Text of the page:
Mobile gaming has come a long way since Snake. The medium has expanded far beyond the classic built-in puzzles of yesteryear, allowing us to play games of a quality once-consigned to consoles on the go, leading to ongoing worldwide growth. In 2015, 85 percent of the mobile-app market belonged to games, accounting for over $34bn worldwide. By 2020, this number is expected to reach $74.6bn.
Without doubt, this is an exciting time for budding game-designers. Both Apple and Google provide sales platforms for independent developers to market their titles, selling direct to consumers with either paid or freemium models.
There are various development tools for game-designers out there, but finding the strongest can be daunting if you’re new to the scene. Here are the 10 best mobile game development tools of 2016 to help you get started.
This tool was established way back in 2009, and the team behind it claim to have helped bring more than 200,000 games to market in that time. The simple drag-and-drop function makes for simple development, ideal for novices and seasoned designers alike.
GameSalad offers a free trial, but the full package costs $299 per year.
SpeedTree is an essential tool for any designers looking to create high-quality flora in their games and bring environments to life. Visuals are optimized especially for smartphones, making the most of lower processing-power. SpeedTree has been in operation since 2002, and has appeared in countless games.
SpeedTree accommodates shadow-mapping, endless landscapes, mountains, valleys, and elemental effects (such as wind). Creating an immersive setting is more and more important in mobile gaming today as devices continue to allow for higher-quality visuals, making SpeedTree a must-have.
SpeedTree costs $19 per month, and can be used for Unity and Unreal.
Agora.io is designed to let players communicate with fellow players in real-time, with high-quality voice and video reception. Agora.io is a popular SDK which makes integrating communication-functions into games simple. Not only does this help when collaborating on games, it also helps to make playing more sociable and empowers developers to cultivate their own communities. The stronger the bonds fellow players build, the more likely they are to stick with a game over time.
Agora.io provides bespoke pricing to suit each clients’ unique needs.
Unreal Engine, created by Epic, provides tutorials and ready-made elements for quick, accessible development. Mobile games will benefit from Unreal Engine’s dynamic shadows and other strong visual-flourishes.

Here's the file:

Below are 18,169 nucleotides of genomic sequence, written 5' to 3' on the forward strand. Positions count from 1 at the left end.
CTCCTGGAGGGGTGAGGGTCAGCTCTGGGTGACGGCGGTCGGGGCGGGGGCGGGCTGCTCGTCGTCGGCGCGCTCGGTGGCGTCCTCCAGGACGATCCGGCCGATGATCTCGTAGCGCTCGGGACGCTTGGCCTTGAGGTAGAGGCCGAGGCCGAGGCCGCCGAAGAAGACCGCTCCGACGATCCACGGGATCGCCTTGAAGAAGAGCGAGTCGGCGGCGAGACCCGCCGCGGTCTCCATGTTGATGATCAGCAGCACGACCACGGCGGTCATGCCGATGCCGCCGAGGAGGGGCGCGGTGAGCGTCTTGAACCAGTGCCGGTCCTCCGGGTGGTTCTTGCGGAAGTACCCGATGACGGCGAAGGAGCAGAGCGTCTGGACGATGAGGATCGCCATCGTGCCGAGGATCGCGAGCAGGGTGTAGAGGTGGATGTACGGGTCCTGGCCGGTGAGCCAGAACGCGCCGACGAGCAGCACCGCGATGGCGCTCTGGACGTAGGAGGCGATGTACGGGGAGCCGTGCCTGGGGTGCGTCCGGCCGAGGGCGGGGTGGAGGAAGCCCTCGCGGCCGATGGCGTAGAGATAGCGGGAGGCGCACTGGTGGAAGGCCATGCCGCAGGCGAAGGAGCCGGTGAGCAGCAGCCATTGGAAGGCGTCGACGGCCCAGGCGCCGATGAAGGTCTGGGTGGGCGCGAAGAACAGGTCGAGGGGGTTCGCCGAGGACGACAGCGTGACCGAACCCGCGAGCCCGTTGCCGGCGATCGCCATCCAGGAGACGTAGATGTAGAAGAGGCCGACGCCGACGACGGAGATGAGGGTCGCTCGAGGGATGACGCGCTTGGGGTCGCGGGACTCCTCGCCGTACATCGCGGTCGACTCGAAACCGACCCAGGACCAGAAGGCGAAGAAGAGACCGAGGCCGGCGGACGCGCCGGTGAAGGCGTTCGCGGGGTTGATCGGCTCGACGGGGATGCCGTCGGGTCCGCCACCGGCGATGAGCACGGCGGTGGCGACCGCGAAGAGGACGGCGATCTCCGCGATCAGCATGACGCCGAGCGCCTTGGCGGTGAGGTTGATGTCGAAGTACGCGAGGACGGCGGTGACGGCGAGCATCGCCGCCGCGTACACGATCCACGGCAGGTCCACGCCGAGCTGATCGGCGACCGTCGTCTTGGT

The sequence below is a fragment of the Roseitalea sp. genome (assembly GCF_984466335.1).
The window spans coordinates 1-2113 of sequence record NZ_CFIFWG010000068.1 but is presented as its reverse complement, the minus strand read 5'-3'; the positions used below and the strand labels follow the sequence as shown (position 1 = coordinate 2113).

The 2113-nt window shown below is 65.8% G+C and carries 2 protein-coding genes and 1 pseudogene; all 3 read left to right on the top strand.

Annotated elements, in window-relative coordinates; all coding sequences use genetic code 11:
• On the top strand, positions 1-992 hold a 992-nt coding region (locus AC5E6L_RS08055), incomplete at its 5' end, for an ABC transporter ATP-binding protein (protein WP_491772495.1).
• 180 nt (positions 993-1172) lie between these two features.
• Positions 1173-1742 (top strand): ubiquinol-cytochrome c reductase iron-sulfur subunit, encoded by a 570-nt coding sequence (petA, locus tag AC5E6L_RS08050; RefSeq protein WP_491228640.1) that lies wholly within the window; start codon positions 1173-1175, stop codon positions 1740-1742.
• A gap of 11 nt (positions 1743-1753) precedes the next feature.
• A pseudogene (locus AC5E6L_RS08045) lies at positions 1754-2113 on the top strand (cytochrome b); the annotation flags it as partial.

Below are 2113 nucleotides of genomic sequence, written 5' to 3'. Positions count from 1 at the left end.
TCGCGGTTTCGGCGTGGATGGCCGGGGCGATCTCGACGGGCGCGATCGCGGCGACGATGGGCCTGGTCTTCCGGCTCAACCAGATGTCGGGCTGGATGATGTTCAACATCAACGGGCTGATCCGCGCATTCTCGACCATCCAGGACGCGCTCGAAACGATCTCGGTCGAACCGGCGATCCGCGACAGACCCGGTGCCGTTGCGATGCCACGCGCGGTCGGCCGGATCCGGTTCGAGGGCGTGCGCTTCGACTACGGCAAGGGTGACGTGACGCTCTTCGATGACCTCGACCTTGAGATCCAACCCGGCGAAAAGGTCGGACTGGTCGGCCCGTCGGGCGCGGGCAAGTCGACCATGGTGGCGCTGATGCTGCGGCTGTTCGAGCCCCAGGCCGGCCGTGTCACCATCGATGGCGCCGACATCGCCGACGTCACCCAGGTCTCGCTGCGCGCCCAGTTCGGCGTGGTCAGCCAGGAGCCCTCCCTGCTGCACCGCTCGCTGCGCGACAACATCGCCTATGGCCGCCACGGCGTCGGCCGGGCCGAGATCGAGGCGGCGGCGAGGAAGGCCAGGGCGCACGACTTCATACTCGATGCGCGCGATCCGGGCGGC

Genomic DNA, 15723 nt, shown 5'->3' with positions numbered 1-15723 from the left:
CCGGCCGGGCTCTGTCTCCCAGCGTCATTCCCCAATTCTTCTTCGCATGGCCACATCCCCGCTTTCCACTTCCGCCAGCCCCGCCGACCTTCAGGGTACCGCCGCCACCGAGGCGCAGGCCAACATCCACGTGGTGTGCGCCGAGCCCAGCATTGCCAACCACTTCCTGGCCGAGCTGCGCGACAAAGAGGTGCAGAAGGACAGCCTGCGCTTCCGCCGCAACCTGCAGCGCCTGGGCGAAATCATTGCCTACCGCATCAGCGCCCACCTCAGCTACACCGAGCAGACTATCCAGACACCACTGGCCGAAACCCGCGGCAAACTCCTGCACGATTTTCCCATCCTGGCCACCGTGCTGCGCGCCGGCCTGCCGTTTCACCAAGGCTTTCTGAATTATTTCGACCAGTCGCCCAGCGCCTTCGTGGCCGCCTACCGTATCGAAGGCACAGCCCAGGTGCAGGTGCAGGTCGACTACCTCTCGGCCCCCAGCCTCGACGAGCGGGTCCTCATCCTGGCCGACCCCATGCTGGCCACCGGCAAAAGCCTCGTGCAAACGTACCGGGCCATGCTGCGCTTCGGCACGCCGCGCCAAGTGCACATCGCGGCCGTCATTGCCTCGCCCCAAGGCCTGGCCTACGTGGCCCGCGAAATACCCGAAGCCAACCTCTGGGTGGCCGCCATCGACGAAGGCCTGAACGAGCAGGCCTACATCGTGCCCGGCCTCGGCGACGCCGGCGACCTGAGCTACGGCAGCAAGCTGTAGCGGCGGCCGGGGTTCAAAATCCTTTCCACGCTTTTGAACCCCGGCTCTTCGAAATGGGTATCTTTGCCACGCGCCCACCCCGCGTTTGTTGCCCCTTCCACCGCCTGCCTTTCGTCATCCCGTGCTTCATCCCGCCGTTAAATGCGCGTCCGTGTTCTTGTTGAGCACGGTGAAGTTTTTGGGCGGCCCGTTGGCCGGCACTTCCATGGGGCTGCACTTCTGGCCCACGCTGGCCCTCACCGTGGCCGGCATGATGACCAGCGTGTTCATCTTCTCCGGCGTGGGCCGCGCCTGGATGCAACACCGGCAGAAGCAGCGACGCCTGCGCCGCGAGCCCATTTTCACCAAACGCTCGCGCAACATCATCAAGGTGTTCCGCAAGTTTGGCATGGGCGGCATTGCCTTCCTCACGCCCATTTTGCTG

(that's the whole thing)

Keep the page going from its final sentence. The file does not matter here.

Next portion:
Unreal Engine is free, but royalties of 10 percent are paid when a game earns more than $3,000 per quarter.
More than 300,000 developers have built games using Corona SDK, typically in a classic 2D style. It allows for seamless cross-platform publication, with a single code-base for maximum ease.
It claims to be as much as 10 times as fast as other development platforms, and the seamless workflow allows for instantly-visible changes. Developers can monetize games using the Corona Ads feature, too.
Corona SDK offers various packages, with a basic free model, a more advanced $79 per year option, and a $199 per year structure.
Marmalade SDK is designed to work with multiple mobile platforms, allowing developers to market to a wide range of devices. Additional features can be added (billing, social-media compatibility etc.). Marmalade was used by gaming giant EA for their SimCity Buildit title.
Marmalade SDK has numerous pricing scales, from free packages to monthly or yearly subscriptions (with various benefits).
Unity is widely-used by developers creating both 2D and 3D titles, and allows for cross-platform app-design for maximum reach. It is designed to provide all the tools you need for a complete development process. Continuous updates are provided, as are ads and accommodation for multiplayer use (the free package allows up to 20 players at the same time).
Unity has four different subscription plans: the free Personal (for beginners); Plus ($35 per month); Pro ($125); Enterprise (designed for larger businesses).
Yebis offers developers the power to make realistic lens, noise, and environmental-lighting elements in games. These help to make 3D environments more believable, appealing to developers working on high-end mobile titles.
Yebis is royalty-free, but costs are provided upon request.
Enlighten, from the Geometrics brand, takes in-game illumination to the next level. Real-time lighting ensures environments appear as lifelike as possible, empowering developers with the technology to make their games more immersive. This is designed to update within milliseconds, with minimal risk of slowdown.
Enlighten provides tailored pricing information upon request.
Stingray is an engine offering a variety of creation tools for 3D games. Virtual-reality is supported as well, enabling developers looking to create cutting-edge games the technology to focus on maximum immersion.
3D animation tools, ongoing updates, and real-time rendering all make this a powerful tool for developers.
Stingray provides a free trial, but three packages are available for full use. One year’s subscription costs $240, two years’ costs $455, and three years costs $650.
This continues to be a hugely exciting time for amateur developers, with more and more high-quality tools cultivating streamlined, accessible design processes. The 10 tools explored above have proven invaluable to developers in 2016 – what new tools are you most looking forward to seeing in 2017?